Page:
Publishing Partner: Cambridge University Press CUP Extra Wiley-Blackwell Publisher Login
amazon logo
More Info


New from Oxford University Press!

ad

Language Planning as a Sociolinguistic Experiment

By: Ernst Jahr

Provides richly detailed insight into the uniqueness of the Norwegian language development. Marks the 200th anniversary of the birth of the Norwegian nation following centuries of Danish rule


New from Cambridge University Press!

ad

Acquiring Phonology: A Cross-Generational Case-Study

By Neil Smith

The study also highlights the constructs of current linguistic theory, arguing for distinctive features and the notion 'onset' and against some of the claims of Optimality Theory and Usage-based accounts.


New from Brill!

ad

Language Production and Interpretation: Linguistics meets Cognition

By Henk Zeevat

The importance of Henk Zeevat's new monograph cannot be overstated. [...] I recommend it to anyone who combines interests in language, logic, and computation [...]. David Beaver, University of Texas at Austin


Academic Paper


Title: 'Functional reorganization in the developing lexicon: separable and changing influences of lexical and phonological variables on children''s fast-mapping'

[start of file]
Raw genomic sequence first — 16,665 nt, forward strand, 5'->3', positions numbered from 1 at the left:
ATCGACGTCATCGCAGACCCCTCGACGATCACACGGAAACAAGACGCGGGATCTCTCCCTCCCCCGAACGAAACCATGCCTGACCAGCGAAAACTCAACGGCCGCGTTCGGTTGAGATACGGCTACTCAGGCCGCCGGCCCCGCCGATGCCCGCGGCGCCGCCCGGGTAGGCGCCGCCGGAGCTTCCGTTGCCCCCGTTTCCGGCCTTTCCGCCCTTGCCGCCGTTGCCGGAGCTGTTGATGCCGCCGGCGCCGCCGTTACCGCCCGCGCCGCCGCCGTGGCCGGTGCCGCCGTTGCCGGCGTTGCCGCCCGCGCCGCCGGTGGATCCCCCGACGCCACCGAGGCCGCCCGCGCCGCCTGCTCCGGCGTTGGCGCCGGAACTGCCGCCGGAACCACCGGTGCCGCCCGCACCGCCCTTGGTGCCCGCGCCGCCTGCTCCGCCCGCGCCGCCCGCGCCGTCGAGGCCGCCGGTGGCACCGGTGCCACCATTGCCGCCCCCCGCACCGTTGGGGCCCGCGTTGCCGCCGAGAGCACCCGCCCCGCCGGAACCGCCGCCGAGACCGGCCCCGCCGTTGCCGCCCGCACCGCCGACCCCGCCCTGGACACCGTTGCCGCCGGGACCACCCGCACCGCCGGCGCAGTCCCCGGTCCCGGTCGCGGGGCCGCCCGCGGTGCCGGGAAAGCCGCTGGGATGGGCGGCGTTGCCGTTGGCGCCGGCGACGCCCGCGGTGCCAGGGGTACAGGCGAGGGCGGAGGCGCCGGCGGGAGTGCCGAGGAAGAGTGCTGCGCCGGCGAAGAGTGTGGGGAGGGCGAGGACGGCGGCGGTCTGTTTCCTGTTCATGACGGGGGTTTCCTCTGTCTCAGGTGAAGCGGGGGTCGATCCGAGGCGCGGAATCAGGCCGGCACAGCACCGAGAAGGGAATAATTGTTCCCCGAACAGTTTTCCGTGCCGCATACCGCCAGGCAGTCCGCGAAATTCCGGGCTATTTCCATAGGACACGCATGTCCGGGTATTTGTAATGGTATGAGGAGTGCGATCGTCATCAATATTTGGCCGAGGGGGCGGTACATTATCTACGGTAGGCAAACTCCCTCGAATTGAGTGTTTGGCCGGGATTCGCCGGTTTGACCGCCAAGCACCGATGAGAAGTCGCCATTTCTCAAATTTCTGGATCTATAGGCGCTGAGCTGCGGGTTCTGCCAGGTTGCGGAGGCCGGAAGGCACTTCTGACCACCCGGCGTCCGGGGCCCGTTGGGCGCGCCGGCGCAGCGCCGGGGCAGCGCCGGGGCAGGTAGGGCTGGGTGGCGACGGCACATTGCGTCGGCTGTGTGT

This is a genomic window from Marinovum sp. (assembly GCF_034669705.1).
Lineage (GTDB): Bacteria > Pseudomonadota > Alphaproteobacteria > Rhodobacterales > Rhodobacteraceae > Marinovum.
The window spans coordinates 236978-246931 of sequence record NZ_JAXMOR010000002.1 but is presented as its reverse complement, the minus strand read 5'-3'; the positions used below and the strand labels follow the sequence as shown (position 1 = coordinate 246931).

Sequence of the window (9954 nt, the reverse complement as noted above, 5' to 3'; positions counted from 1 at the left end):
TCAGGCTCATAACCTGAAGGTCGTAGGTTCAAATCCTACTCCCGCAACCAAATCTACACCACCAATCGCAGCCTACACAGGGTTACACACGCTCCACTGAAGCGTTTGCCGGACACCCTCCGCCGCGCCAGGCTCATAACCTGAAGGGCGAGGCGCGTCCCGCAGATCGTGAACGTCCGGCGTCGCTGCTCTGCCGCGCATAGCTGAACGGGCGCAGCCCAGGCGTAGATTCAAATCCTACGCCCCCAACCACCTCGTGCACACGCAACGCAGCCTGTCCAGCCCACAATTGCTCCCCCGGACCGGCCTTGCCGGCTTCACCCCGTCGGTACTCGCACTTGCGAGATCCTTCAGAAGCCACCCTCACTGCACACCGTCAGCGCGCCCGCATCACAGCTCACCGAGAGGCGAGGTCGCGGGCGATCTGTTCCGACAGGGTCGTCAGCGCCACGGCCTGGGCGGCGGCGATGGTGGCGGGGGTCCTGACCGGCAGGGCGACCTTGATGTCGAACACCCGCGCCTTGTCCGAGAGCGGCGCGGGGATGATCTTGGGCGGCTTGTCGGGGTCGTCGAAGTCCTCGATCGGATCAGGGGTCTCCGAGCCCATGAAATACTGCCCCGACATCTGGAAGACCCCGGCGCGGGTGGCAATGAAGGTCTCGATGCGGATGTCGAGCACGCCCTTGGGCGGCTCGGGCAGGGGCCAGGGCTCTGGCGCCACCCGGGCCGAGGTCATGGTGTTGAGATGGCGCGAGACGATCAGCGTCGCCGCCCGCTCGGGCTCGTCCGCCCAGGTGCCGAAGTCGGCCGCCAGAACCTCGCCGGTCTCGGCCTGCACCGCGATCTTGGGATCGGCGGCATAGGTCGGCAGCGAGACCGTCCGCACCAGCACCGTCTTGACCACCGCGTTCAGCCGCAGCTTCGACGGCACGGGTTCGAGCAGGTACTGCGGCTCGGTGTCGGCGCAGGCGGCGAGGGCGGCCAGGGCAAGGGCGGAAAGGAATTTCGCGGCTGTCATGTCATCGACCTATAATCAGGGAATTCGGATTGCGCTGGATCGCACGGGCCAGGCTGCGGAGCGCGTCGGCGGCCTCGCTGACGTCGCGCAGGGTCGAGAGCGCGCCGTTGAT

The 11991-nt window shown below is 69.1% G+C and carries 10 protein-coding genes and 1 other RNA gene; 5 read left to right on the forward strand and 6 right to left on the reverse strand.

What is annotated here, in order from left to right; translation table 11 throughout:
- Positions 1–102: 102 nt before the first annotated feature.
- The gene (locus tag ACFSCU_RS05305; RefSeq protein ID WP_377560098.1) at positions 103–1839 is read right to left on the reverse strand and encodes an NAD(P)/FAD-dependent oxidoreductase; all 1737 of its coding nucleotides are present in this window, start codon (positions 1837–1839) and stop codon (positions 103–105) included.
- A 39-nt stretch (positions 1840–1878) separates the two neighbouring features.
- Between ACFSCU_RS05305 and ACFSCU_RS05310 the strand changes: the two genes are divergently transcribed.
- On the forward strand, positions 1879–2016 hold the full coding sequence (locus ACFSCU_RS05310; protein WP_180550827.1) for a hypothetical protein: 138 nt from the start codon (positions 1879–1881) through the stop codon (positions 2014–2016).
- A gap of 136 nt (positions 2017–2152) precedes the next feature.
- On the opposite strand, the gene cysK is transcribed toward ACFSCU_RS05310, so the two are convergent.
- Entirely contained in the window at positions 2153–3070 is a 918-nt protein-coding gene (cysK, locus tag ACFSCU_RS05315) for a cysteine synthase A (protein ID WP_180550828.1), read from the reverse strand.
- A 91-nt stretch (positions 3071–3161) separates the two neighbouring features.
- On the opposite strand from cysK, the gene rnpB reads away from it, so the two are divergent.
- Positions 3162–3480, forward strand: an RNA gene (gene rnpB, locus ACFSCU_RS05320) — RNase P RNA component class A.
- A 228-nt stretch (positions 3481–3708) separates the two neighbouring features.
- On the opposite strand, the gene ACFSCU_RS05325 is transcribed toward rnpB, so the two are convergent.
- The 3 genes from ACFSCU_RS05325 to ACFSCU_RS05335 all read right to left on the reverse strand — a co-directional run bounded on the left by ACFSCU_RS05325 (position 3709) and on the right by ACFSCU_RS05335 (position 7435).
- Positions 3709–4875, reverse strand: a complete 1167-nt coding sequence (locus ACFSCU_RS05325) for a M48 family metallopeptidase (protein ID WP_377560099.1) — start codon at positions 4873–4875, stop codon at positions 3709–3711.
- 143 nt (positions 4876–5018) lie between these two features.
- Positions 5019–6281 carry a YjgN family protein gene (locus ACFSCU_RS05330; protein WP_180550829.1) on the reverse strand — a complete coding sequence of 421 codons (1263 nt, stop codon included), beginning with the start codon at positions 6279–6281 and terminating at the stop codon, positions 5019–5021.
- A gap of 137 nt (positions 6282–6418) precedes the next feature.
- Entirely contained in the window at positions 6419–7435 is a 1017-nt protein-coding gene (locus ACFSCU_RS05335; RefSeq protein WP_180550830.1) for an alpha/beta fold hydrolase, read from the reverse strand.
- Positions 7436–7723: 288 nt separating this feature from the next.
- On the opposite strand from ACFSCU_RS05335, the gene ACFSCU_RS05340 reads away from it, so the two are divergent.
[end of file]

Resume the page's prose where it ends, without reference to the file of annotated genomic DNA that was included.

Author: CristinaMckean
Institution: 'Newcastle University'
Author: CarolynLetts
Institution: 'Newcastle University'
Author: DavidM.Howard
Institution: 'University of York'
Linguistic Field: 'Language Acquisition'
Abstract: Neighbourhood Density (ND) and Phonotactic Probability (PP) influence word learning in children. This influence appears to change over development but the separate developmental trajectories of influence of PP and ND on word learning have not previously been mapped. This study examined the cross-sectional developmental trajectories of influence of PP and ND on fast-mapping in thirty-eight English-speaking children aged 3 ; 01–5 ; 02, in a task varying PP and ND orthogonally. PP and ND exerted separable influences on fast-mapping. Overall, low ND supported better fast-mapping. The influence of PP changed across the developmental trajectory, ‘switching’ from a high to a low PP advantage. A potential explanation for this ‘switch’ is advanced, suggesting that it represents functional reorganization in the developing lexicon, which emerges from changes in the developing lexicon, as phonological knowledge is abstracted from lexical knowledge, over development.

CUP at LINGUIST

This article appears in Journal of Child Language Vol. 40, Issue 2, which you can read on Cambridge's site or on LINGUIST .



Back
Add a new paper
Return to Academic Papers main page
Return to Directory of Linguists main page